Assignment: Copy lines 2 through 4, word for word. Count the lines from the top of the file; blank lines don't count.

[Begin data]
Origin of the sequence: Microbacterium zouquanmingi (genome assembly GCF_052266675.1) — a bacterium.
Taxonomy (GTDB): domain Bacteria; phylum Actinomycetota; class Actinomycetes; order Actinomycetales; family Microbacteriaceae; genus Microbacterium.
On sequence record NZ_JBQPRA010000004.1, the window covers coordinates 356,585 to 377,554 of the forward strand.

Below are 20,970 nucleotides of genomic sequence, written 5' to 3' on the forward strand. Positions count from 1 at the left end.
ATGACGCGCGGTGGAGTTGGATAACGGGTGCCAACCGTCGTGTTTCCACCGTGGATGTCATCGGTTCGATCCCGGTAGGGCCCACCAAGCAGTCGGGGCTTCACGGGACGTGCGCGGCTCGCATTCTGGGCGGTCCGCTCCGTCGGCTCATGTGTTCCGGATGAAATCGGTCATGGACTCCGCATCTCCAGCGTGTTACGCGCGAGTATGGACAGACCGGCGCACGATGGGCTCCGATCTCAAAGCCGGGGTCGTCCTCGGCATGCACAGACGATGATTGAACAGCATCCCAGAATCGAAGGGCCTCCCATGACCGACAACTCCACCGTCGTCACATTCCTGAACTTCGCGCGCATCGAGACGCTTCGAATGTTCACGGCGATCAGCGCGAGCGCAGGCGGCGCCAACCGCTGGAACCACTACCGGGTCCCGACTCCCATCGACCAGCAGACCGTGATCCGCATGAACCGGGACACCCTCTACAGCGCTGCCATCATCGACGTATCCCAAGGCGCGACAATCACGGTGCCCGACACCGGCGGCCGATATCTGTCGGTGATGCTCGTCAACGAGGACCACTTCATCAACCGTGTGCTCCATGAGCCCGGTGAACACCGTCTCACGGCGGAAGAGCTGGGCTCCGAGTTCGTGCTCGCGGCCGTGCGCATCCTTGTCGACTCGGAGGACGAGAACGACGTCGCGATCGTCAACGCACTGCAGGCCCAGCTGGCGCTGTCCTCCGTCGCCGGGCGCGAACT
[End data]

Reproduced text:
Taxonomy (GTDB): domain Bacteria; phylum Actinomycetota; class Actinomycetes; order Actinomycetales; family Microbacteriaceae; genus Microbacterium.
On sequence record NZ_JBQPRA010000004.1, the window covers coordinates 356,585 to 377,554 of the forward strand.

Below are 20,970 nucleotides of genomic sequence, written 5' to 3' on the forward strand. Positions count from 1 at the left end.